The study by Xu et al. (Xu, X, Chen, Q, Liang, S, Lv, H, Qiu, Z: Prediction of gastroesophageal reflux-induced cough with questionnaire for patients with upper gastrointestinal symptoms) made use of another questionnaire, the so-called “GerdQ”, a patient-centred, self-assessment questionnaire to assist health care professionals in the diagnosis and effective managements of patients with gastro-oesophageal reflux disease (GORD) without initial specialist referral or endoscopy [6]. The purpose was to assess the predictive value of the GerdQ in the assessment of patients with reflux-related chronic cough who also underwent oesophageal impedance measurements. The diagnosis of GORD was also determined empirically by subsequent empirical antireflux therapy. The findings were that the sensitivity, positive and negative predictive values of GerdQ were comparable to those of variables derived from invasive and expensive procedures such as the intraluminal multi-channel impedance in the diagnosis of GOR in patients with acidic reflux. On the other, hand, the authors found less convincing relationships between GerdQ scores and coughing related to non-acidic reflux.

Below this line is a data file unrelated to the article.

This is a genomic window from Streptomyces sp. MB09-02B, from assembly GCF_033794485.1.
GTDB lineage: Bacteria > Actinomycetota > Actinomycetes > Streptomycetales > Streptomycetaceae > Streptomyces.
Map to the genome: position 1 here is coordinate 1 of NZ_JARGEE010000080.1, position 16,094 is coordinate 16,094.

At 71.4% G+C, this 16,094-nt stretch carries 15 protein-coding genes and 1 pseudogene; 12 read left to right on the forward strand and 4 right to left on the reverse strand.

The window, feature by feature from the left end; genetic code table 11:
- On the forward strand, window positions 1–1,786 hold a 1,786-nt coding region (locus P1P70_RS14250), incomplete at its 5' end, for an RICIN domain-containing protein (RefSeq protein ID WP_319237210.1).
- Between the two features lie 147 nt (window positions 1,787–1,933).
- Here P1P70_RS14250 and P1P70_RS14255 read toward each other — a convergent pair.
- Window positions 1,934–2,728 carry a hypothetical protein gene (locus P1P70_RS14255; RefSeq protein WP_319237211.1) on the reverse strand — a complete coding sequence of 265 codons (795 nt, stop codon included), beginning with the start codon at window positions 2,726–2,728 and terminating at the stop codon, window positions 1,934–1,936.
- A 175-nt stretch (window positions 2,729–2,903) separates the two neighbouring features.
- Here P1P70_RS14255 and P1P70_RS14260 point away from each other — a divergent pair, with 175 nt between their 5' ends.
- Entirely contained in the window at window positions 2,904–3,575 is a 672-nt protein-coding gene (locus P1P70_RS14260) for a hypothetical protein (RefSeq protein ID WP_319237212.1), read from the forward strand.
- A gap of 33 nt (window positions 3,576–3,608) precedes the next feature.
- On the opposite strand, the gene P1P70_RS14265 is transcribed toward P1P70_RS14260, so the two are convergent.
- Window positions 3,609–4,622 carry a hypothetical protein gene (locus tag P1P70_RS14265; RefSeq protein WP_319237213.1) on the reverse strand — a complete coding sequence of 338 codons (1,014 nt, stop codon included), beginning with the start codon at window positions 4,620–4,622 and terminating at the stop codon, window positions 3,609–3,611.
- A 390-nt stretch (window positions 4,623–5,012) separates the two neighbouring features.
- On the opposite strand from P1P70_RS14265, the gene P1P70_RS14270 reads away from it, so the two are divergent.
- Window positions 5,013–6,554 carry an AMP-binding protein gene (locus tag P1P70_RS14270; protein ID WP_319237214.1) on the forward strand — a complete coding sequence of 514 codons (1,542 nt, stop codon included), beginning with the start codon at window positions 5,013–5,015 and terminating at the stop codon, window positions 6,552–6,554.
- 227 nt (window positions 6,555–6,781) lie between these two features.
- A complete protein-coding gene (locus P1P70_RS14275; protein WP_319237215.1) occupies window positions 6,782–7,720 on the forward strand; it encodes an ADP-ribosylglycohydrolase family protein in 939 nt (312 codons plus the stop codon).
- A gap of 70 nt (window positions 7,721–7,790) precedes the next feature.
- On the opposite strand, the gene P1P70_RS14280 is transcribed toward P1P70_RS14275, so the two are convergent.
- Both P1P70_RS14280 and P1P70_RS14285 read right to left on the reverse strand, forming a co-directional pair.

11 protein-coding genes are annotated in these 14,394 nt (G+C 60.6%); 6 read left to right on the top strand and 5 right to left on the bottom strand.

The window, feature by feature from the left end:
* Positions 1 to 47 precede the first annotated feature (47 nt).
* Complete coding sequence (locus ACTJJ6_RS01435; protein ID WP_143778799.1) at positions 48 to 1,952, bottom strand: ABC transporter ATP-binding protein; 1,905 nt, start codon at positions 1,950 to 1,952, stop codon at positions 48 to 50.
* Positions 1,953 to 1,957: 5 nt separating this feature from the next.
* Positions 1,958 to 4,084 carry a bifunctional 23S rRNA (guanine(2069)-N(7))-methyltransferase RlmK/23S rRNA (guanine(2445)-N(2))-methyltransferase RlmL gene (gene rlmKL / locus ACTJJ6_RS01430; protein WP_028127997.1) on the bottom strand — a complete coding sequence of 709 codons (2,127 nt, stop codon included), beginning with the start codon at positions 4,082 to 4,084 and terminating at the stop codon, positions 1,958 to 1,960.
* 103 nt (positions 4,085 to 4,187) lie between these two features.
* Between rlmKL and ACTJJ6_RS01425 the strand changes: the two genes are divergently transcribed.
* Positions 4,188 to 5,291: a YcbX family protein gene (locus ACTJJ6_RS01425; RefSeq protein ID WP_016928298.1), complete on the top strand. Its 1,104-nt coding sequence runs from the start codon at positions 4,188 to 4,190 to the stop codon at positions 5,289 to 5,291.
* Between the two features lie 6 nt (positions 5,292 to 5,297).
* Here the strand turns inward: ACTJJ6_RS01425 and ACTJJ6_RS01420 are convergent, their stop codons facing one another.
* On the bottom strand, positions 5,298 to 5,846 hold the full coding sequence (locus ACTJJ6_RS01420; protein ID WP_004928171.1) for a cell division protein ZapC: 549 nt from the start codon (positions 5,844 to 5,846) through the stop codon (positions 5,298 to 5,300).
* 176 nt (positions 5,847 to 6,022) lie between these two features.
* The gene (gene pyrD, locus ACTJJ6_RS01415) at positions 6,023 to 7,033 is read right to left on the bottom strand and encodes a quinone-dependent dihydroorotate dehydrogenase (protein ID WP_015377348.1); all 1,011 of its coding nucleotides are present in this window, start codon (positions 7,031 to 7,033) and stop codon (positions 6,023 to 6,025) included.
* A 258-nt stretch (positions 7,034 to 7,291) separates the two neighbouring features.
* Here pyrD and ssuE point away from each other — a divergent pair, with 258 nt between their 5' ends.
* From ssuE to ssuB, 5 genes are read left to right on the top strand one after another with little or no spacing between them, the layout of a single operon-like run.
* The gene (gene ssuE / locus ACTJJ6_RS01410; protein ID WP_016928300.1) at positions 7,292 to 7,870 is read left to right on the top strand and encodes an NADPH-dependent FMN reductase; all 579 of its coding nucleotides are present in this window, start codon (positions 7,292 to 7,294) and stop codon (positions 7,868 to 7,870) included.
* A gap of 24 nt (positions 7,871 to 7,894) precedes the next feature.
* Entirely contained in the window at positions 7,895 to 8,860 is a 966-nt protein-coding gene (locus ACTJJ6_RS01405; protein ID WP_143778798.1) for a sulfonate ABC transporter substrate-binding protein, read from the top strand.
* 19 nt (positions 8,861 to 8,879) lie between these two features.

When two or more nerve impulses insist on a common neural substrate, the net resulting intensity of response will be lower than that expected from summation of the responses to the two stimuli acting separately. This physiological phenomenon has been termed “neural occlusion” [7]. Based on this, it can be questioned whether a respiratory sensation evoked experimentally alters the perception of another provoked sensation. This interesting and potentially important problem has been addressed by a study aimed at ascertaining if different respiratory sensations, namely dyspnoea and the urge to cough, interfere with the threshold and tolerance to a thermal pain stimulus applied on the skin of normal subjects (Ebihara, S, Gui, P, Ebihara, T, Kashiwazaki, N, Ito, K, Kanezaki, M, Kohzuki, M: Urge-to-cough and dyspnoea conceal perception of pain in healthy adults). It was found that both respiratory sensations “dose-dependently” increased threshold and tolerance to heat-induced somatic pain, indicating downregulation of pain perception by respiratory stresses. The findings also suggest a common central processing area for sensory inputs originating from somatically- and viscerally-innervated districts of the body. Whether painful sensation can modulate respiratory sensations remains to be ascertained.